6 Web 2.0 Imperatives for All Businesses

Q. Are you familiar with Web 2.0, applications like blogs and wikis and sites like Facebook and YouTube?

A. Oh yeah, that’s something my kids are doing do all the time

Underwood Partners initiates new client relationships with a series of senior management interviews.  The quote above is representative of what we hear from many 50+ year old C-level executives.

Web 2.0 is no longer only “something your kids do.” It is here to stay and your employees, business partners and customers are increasingly engaging with all forms of social media and talking about your company, your products and services and your brand.  So are your competitors, including those competing with you to hire the most talented employees.

Although we are not convinced that every business should have a customer facing presence on Facebook or MySpace, we do believe that every enterprise can participate in what Social Sphere Strategies calls the “Collaboration Economy.” At a minimum, you can apply the collaborative philosophy and at least some of the social media technology applications to increase the capability and commitment of your employees and most likely of your business partners as well.

Here are sIX steps we believe you must take now.  Do them yourself with an internal team, with us, or with one of the other talented firms in the business, but do them now.

1. Get up to speed about Web 2.0

Read, listen, and above all go online and get first hand experience by engaging with leading Web 2.0 applications. You can start with our Web 2.0 reading list and build from there.  Clicking on the Web 2.0 tab at the top of Collaboration Evangelist will take you to all of our posts on Web 2.0.

Either dedicate a cross functional (and pan-demographic) internal team to develop a Web 2.0 training day for your senior and mid-level executives or retain UP or one of the other firms in the space (e.g. Forrester, Social Sphere, Echo Ditto) to spend a day with you.  And make sure you find a way to get weekly (recommended) or monthly (at a minimum) updates on new applications and examples of businesses using Web 2.0 to increase employee, customer, business partner and most importantly shareholder value.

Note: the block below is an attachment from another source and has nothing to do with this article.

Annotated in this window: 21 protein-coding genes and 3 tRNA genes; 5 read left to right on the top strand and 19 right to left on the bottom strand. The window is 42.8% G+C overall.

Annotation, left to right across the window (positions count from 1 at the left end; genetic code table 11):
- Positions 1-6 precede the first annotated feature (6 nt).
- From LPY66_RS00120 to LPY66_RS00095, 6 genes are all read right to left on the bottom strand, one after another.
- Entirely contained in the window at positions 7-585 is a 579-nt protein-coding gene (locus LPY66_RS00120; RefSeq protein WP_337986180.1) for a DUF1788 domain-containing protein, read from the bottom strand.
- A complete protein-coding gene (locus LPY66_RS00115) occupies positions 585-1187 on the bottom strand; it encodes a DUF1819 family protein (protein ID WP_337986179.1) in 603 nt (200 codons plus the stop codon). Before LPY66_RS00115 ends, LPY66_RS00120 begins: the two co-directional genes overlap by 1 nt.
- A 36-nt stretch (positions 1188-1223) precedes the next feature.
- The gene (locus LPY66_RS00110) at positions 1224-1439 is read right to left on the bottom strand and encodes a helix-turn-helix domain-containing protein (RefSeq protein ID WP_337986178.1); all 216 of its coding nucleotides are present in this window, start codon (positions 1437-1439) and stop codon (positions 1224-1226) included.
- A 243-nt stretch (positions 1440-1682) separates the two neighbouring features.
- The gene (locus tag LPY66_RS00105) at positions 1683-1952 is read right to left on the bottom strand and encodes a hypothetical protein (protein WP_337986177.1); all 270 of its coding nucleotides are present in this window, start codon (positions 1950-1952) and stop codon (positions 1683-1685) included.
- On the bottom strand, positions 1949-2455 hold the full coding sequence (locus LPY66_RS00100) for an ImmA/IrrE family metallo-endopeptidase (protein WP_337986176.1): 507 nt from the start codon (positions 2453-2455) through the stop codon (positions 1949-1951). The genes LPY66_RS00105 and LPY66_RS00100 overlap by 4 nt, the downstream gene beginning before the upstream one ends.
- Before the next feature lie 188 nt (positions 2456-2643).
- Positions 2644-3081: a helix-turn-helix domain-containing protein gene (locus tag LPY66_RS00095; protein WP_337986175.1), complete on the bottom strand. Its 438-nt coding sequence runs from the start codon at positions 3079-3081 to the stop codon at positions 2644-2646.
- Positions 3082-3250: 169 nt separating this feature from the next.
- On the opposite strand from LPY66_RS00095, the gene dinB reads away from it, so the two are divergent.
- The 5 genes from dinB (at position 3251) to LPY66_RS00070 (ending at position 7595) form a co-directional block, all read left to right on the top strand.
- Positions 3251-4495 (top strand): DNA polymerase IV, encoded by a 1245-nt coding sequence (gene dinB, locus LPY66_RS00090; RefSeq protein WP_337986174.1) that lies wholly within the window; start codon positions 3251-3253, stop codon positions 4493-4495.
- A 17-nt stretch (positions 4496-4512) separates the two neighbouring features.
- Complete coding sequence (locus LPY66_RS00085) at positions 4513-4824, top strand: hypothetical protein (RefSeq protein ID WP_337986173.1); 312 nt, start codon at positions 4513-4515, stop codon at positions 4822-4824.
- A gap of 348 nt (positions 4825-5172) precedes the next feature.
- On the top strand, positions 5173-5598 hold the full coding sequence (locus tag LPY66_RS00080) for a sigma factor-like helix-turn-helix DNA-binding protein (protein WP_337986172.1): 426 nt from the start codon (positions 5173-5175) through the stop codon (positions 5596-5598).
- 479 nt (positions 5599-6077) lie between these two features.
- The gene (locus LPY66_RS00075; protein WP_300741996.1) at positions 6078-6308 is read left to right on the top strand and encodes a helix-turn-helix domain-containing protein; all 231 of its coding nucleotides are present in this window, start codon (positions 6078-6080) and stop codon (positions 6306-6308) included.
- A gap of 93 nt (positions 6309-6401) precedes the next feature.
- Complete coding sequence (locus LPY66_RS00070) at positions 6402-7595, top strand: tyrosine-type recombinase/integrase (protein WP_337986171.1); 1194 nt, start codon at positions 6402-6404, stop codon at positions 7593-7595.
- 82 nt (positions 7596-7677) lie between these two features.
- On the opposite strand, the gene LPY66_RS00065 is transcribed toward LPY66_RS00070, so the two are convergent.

2. Listen and understand your business’ and competitors presence on the Web.

Unless you are a very small company or have very few employees, it is highly likely that you, your products and services and your company are being talked about by current and former employees, business partners and customers on the Web.  You need to understand what’s being said about you, before someone else does.  You should also understand your competitors’ web presence, both their “company out” Web 2.0 applications and what their customers and employees are writing about them on third party social media sites.

Again, this is something you can do yourself if you can dedicate resources to it, or you can retain a firm to audit and monitor your web presence and that of your competitors.

3. Authentically interact with user generated content

If your business is being talked about on the Web, get in the game.  Respond to blog posts about your company, products and services.  Do not try to pass yourself off as a customer, consumer advocate, or other arms-length contributor.  Be up front about who you are and why you are responding.  If you can, direct bloggers and others to fact based information on your web site to address inaccurate perceptions or concerns. If you screwed up, say you screwed up and explain what you have done to make sure the mistake doesn’t happen again.

If you have something to say, create your own blog.  Start with an internal company blog until you are comfortable and then expand it to business partners and/or customers.

4. Build, activate and support your communities